And as anarchists there are a few holes in our arguments - we may say we have ways in mind to police ourselves, but at present these are just that - ways in mind. We could learn a lot from talking to people who have been on the other side of the fence, who are sceptcal of society's ability to self-regulate, especially given the centuries of state regulation we have to break the habits of. There are huge grey areas in between the helping old dears find their lost cats end of policing and the beating up protesters end. Let's not lose touch with people who can help clarify them, and let's take the issues on with people in the police who don't like the way things are going and might actually want to serve communities rather then suppress them.

communal_pie
Mar 17 2012 20:05

I think self-policing communities works really well, has hard-evidence behind it during periods of unrest and huge strikes etc. We've got a lot on our side there and the police are just thugs dressed in fancy clothing, basically.

I wasn't alive in the 1980s but from everything I know, the recent actions of the police (just in my local area but around london as a whole, stock well seems worse than ever at the moment) are just becoming more and more openly thuggish rather than having to try and put a professional face on it. Which is a real mistake on their part, because it only comes on top for them in the end of the day..

Ernestine
Mar 18 2012 03:11

The thing is, communal-pie, that those communities were already politically united in solidarity. How are we actually going to deal with petty thuggery and robbery, when most people will sit still on a train while a fellow passenger is being robbed? And how are we going to deal with the kind of vigilatism that causes a mob to attack a pediatrician 'cos they think they're a peodophile?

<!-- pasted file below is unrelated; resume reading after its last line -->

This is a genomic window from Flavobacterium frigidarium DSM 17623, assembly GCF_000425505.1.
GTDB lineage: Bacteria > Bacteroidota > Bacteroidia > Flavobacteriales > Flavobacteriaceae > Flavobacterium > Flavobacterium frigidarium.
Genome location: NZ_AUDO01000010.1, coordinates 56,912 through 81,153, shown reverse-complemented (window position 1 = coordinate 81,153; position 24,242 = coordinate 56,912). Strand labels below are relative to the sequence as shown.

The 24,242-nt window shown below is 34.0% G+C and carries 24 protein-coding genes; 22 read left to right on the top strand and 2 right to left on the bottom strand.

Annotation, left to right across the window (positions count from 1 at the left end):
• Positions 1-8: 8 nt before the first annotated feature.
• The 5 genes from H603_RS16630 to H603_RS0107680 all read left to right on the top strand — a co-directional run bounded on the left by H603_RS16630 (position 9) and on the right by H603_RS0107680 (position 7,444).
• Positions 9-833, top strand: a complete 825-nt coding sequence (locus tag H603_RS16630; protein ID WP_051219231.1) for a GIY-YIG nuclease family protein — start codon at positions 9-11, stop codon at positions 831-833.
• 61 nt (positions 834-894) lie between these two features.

Look at last summer's riots. A lot of people had a fine time taking stuff from big businesses AND quite a few people got hurt who didn't deserve to. Some of them were trying to defend the vulnerable, some of them were just in the wrong place at the wrong time. This is the sort of stuff that can stop a revolution in its tracks and give an excuse for 'leaders' to take control again with public support. Obviously we're a long way from taking social control of resources, but we might get to a stage where this is a possibility and we need to be aware of what it could mean on the streets.

I've seen both ends of the police spectrum, protesters being mown down by a horse charge, as well as community support officers getting kids to pick up their litter with a bit of banter, and I've been arrested myself pretty roughly. Friends of mine have had a lot worse, and I'm not excusing it, but not all police are thugs in fancy clothes. This is a fantasy, and it really makes us look a bit stupid if we make out we'll have an easy time dealing with crime 'come the revolution'.

no.25
Mar 18 2012 06:21

Lol, the revolution itself is the 'crime' of all 'crimes,' I don't suppose that there would be much of an orderly character to it.

Sure, not all police are mindless tools, but unless they're willing to step aside they are enemies of the working class.